Calls to “stop hate speech” on both sides have reinvigorated first amendment fanatics who are nervous about how far we’ll be able to limit free speech in the name of reducing violence. The first amendment as it’s written prohibits the US government from passing laws that infringe on the people’s right to free speech. We have made some important caveats, though, the classic example being that a person can’t yell “fire” in a crowded theater to purposefully incite panic. We also prohibit organizing terrorist threats against the US.

While we can’t legally stop people from saying what they want, the administrators of some of the biggest social media websites can claim that it’s against their terms of service to post racially insensitive or discriminatory information or to actively champion such causes as ethnic cleansing or white supremacy. Unlike the government, social media platforms are private businesses who can set terms and conditions under which they will permit users to utilize their services. Twitter and various white nationalist groups have been caught up in a cat-and-mouse game over how to ensure that twitter’s crawlers catch white nationalists and only white nationalists, but their algorithm isn’t great, and their terms aren’t clear.

The future of free speech as it pertains to potentially offensive and inflammatory information is yet to be determined, but as our society proves more and more divided, we’ll have to come to a new truce sooner rather than later to avoid more deadly clashes.

Abogado Aly Civil Law:

Civil Law consists a group of laws that govern disputes between individuals in such areas as contracts, property, and family law. Civil Law is anything that is not criminal or public law. There are breach of contract cases where one makes a deal, signs a contract and does not follow the contract obligations that were laid out. There are consumer rights cases where you are protected as a consumer from businesses trying to take advantage of you. Lastly, there are construction law cases with lien matters, landlord-tenant matters and more.

At the offices of Abogado Aly, each attorney has their own specialization; however, they meet everyday to ensure that each case is handled by a group of professionals with varying specializations so that all attorneys at this office can look at each case from multiple angles. Adriana Rodriguez’s specialization is in Civil Law, and the aim of this blog is to inform readers on Civil Law in the news today.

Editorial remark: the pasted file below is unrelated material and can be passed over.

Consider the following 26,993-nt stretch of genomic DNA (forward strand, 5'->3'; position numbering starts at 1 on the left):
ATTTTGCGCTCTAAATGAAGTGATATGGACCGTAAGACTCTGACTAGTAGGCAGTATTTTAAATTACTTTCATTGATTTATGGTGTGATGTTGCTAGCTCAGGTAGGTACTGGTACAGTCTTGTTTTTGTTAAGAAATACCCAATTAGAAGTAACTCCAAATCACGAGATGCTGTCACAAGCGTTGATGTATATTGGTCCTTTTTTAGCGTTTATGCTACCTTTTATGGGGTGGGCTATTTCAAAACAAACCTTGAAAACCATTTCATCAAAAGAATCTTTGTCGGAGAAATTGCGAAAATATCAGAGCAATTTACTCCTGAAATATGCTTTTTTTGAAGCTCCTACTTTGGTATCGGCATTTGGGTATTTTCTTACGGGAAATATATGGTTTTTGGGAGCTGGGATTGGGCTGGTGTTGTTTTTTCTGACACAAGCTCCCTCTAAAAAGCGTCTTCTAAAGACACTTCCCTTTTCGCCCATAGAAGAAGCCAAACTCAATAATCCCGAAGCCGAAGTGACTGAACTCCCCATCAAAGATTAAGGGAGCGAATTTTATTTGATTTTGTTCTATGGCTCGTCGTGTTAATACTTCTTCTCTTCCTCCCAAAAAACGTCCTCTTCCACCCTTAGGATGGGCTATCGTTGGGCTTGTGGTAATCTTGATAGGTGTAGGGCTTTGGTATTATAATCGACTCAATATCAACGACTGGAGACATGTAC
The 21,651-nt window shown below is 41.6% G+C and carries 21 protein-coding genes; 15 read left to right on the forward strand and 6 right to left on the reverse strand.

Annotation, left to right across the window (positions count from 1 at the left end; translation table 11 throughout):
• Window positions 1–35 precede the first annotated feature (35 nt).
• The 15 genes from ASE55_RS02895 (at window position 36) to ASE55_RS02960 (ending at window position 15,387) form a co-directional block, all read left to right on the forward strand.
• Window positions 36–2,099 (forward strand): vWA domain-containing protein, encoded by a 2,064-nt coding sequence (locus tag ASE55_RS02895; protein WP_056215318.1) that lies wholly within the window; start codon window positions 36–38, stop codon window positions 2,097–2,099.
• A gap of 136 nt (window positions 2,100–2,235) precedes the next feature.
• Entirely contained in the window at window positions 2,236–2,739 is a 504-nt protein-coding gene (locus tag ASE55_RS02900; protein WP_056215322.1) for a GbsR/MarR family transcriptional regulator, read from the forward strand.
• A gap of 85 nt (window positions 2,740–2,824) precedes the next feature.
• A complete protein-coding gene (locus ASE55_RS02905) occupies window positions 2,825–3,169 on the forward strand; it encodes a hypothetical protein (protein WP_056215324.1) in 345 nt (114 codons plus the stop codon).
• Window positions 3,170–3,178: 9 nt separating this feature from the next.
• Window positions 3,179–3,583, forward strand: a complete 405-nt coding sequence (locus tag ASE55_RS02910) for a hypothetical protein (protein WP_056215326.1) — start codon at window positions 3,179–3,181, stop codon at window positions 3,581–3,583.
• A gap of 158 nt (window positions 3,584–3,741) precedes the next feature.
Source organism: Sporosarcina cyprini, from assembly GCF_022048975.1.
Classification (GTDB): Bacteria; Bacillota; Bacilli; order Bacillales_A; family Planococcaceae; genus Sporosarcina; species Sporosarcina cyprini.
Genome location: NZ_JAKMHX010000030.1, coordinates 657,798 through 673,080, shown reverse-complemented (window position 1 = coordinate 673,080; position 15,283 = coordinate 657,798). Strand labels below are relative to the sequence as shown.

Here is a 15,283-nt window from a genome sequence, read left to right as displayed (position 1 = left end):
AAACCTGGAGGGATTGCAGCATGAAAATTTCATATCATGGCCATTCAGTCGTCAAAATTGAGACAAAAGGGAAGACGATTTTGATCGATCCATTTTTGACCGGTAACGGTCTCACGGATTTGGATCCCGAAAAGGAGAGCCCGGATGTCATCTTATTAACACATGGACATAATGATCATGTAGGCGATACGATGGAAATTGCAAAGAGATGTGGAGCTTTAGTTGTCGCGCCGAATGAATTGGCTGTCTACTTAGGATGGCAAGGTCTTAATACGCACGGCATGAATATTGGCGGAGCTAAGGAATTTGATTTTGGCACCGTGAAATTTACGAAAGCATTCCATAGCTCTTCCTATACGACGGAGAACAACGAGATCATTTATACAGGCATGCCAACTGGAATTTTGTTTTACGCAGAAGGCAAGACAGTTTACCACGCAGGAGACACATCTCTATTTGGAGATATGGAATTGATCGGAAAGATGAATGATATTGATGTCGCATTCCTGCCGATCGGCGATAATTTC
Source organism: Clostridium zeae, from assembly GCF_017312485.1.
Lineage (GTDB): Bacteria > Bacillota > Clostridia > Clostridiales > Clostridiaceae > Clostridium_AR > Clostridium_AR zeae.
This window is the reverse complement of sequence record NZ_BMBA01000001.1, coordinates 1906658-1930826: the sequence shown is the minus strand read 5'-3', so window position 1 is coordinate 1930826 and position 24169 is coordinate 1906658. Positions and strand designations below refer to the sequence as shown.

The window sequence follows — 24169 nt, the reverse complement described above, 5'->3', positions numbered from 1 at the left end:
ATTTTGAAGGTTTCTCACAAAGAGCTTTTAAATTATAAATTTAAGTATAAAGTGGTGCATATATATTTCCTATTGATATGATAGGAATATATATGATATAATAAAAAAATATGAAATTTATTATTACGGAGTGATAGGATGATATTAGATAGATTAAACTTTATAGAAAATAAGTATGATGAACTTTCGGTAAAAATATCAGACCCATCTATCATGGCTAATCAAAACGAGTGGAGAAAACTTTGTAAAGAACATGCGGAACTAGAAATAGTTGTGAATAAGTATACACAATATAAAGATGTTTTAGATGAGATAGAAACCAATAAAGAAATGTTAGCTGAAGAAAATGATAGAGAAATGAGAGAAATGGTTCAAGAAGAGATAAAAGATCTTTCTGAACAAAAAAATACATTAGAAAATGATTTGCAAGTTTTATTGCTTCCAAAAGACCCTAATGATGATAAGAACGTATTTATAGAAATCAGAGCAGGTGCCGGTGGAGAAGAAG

For more information about our office, check out AbogadoAly.com

The attorneys at Abogado Aly, PLLC come with the greatest care and compassion for their clients. Adriana Rodriguez is no stranger to that. As a native Houstonian, she was raised in Houston’s own East End District. She attended the University of Texas at Austin and obtained her Bachelors Degree in Government. After graduating, Ms. Rodriguez attended South Texas College Law of Downtown Houston where she obtained her Law Degree. As a young child, Ms. Rodriguez grew up watching friends and family struggle with constant difficulties directly stemming from their legal issues. After witnessing these struggles as a child, she knew that she wanted to become an attorney to help people with their legal troubles. Now an Attorney at the Law Office of Abogado Aly, Ms. Rodriguez wants to help you understand your rights and keep you from being taken advantage from. She primarily deals with issues of family and immigration; however, all of the attorneys and staff at the offices of Abogado Aly assist each other on all of the cases within the office. Ms. Rodriguez understands that family cases can be tricky and difficult, but she is there to find the best possible solution for both parties in this time of need. If a couple gets married in another county but establishes Harris County as their residence in the three months prior to filing the divorce, they can still have Ms. Rodriguez represent them for their divorce cases.
Andrea Rodriguez | Attorney at Abogado Aly Law PLLC